Or: Saturday on Beta Readers and Critique Partners
I have the most awesome betas and crit partners. Sometimes people ask me how I found them and I don’t have a good answer like Absolute Write or anything. My answer is just that I whined on Twitter.
No, seriously. I was almost ready to want people to read Spyder and I mentioned it on Twitter. Then I finished the book, did a week or two’s worth of revisions, and then looked at the tweets I’d saved and basically chose randomly. Thankfully, I got really lucky with the beta I chose. She was my second beta ever, but the first on that book, and she was just… awesome. (I hope you know who you are if you’re reading this!!) The rest of my beta/crit partner stories go pretty similarly to that.
Anyways, I didn’t really want to talk about how I found my readers. I was going to talk about when people are allowed to read things and what I’ve learned from people reading my books.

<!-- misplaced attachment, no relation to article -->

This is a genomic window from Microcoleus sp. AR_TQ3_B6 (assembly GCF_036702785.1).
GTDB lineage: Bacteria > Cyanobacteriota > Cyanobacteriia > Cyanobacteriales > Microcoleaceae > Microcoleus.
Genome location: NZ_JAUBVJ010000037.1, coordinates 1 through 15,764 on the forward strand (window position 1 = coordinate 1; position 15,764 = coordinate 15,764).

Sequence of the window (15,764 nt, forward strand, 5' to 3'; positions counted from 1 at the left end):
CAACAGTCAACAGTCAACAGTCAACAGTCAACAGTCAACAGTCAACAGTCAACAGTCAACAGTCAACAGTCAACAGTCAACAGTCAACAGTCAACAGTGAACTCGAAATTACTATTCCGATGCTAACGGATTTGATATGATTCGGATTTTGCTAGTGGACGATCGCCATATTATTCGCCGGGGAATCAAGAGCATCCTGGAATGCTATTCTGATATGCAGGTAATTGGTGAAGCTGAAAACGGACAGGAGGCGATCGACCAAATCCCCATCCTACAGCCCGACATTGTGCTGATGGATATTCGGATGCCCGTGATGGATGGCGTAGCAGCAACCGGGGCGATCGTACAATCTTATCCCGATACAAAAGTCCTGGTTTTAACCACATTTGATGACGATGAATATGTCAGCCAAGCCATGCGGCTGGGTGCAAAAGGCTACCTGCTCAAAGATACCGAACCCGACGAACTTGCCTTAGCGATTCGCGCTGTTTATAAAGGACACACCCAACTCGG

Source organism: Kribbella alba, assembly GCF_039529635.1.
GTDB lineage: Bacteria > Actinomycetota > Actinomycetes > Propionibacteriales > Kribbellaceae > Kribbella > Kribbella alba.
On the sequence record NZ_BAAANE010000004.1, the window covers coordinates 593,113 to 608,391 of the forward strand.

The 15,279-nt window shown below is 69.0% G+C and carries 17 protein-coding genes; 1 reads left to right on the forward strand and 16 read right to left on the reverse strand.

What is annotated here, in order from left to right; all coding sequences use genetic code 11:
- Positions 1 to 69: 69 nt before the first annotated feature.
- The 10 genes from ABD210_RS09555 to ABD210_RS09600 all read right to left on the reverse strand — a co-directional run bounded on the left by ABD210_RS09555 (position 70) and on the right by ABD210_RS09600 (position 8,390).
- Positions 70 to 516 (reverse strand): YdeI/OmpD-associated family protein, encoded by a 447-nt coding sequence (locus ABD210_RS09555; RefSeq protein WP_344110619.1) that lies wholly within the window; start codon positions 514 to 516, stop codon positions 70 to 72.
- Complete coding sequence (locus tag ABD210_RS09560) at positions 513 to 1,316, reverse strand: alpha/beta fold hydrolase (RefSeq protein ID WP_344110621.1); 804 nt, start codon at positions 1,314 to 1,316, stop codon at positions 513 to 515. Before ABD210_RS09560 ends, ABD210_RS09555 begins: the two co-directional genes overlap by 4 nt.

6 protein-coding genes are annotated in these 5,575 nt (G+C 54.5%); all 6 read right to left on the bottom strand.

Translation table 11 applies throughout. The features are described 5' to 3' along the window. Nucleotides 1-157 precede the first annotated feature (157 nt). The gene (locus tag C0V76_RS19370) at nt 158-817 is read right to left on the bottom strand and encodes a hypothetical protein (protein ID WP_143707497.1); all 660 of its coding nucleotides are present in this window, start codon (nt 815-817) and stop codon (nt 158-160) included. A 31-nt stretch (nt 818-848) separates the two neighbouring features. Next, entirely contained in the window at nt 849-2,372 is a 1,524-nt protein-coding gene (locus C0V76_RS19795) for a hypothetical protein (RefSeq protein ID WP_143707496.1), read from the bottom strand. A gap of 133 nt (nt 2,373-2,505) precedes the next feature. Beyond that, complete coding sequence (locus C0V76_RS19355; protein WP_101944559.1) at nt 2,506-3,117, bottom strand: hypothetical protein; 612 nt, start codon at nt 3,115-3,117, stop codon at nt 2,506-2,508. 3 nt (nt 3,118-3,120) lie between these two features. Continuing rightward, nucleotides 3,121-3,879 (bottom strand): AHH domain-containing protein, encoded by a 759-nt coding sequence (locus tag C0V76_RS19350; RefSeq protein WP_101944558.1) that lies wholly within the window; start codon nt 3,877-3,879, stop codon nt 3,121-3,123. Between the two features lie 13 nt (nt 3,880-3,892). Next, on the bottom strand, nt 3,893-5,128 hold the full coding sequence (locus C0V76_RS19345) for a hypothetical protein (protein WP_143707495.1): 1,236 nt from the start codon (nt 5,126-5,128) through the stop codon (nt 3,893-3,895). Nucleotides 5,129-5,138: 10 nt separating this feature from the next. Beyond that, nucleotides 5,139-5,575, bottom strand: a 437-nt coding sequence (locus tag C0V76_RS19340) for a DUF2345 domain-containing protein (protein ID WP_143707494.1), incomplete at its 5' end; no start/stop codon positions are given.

No one is allowed to read a first draft. No one. The people I trust the most might get to read the beginning if I need reassurance that it doesn’t totally suck, or a passage or two, but no one is allowed to read a first draft.
What I’ve learned:
It will always make me nervous.
People won’t always get my slang.
People think I’m funny.
They will always see the typos.
Nobody likes a dryer link analogy.
Sometimes I'm really, really Canadian without meaning to be and it confuses people.
Switching from gooseflesh to goosebumps is apparently a no-no.
Alrighty, it's your turn now. Who reads your writing? When? What have you learned from having people read your writing?
Peace and cookies,